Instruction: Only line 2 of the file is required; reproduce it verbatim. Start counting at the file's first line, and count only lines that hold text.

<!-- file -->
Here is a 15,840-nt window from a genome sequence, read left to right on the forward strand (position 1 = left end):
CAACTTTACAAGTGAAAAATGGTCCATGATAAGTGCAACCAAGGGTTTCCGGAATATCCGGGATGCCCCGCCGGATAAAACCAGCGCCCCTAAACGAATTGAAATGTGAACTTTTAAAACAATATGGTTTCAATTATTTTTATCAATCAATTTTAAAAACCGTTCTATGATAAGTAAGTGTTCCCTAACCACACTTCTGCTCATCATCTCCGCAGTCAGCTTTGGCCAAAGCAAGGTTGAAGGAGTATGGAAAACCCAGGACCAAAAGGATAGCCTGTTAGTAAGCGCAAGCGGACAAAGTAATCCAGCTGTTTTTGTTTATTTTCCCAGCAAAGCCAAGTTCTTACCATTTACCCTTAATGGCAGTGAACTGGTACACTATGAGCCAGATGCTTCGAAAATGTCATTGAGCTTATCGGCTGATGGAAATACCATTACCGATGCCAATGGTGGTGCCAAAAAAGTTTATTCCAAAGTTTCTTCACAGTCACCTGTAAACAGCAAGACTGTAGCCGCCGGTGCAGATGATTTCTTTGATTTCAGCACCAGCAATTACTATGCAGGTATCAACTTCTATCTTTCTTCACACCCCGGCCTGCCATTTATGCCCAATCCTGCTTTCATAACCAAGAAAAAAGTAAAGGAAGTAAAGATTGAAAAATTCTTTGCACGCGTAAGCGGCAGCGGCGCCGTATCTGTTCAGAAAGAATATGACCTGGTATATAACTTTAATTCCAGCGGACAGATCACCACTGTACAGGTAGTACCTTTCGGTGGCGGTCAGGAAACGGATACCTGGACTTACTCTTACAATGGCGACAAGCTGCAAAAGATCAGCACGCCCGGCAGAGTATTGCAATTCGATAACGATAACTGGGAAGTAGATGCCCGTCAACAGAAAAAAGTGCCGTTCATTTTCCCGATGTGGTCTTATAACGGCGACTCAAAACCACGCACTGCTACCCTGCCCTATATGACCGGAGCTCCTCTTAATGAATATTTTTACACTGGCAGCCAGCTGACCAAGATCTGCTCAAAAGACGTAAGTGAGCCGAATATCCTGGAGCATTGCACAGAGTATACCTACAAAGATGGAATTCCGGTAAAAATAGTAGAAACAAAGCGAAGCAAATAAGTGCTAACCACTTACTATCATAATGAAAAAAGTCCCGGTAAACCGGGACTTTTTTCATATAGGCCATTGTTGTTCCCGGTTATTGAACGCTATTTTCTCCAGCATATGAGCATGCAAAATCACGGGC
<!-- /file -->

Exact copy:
CAACTTTACAAGTGAAAAATGGTCCATGATAAGTGCAACCAAGGGTTTCCGGAATATCCGGGATGCCCCGCCGGATAAAACCAGCGCCCCTAAACGAATTGAAATGTGAACTTTTAAAACAATATGGTTTCAATTATTTTTATCAATCAATTTTAAAAACCGTTCTATGATAAGTAAGTGTTCCCTAACCACACTTCTGCTCATCATCTCCGCAGTCAGCTTTGGCCAAAGCAAGGTTGAAGGAGTATGGAAAACCCAGGACCAAAAGGATAGCCTGTTAGTAAGCGCAAGCGGACAAAGTAATCCAGCTGTTTTTGTTTATTTTCCCAGCAAAGCCAAGTTCTTACCATTTACCCTTAATGGCAGTGAACTGGTACACTATGAGCCAGATGCTTCGAAAATGTCATTGAGCTTATCGGCTGATGGAAATACCATTACCGATGCCAATGGTGGTGCCAAAAAAGTTTATTCCAAAGTTTCTTCACAGTCACCTGTAAACAGCAAGACTGTAGCCGCCGGTGCAGATGATTTCTTTGATTTCAGCACCAGCAATTACTATGCAGGTATCAACTTCTATCTTTCTTCACACCCCGGCCTGCCATTTATGCCCAATCCTGCTTTCATAACCAAGAAAAAAGTAAAGGAAGTAAAGATTGAAAAATTCTTTGCACGCGTAAGCGGCAGCGGCGCCGTATCTGTTCAGAAAGAATATGACCTGGTATATAACTTTAATTCCAGCGGACAGATCACCACTGTACAGGTAGTACCTTTCGGTGGCGGTCAGGAAACGGATACCTGGACTTACTCTTACAATGGCGACAAGCTGCAAAAGATCAGCACGCCCGGCAGAGTATTGCAATTCGATAACGATAACTGGGAAGTAGATGCCCGTCAACAGAAAAAAGTGCCGTTCATTTTCCCGATGTGGTCTTATAACGGCGACTCAAAACCACGCACTGCTACCCTGCCCTATATGACCGGAGCTCCTCTTAATGAATATTTTTACACTGGCAGCCAGCTGACCAAGATCTGCTCAAAAGACGTAAGTGAGCCGAATATCCTGGAGCATTGCACAGAGTATACCTACAAAGATGGAATTCCGGTAAAAATAGTAGAAACAAAGCGAAGCAAATAAGTGCTAACCACTTACTATCATAATGAAAAAAGTCCCGGTAAACCGGGACTTTTTTCATATAGGCCATTGTTGTTCCCGGTTATTGAACGCTATTTTCTCCAGCATATGAGCATGCAAAATCACGGGC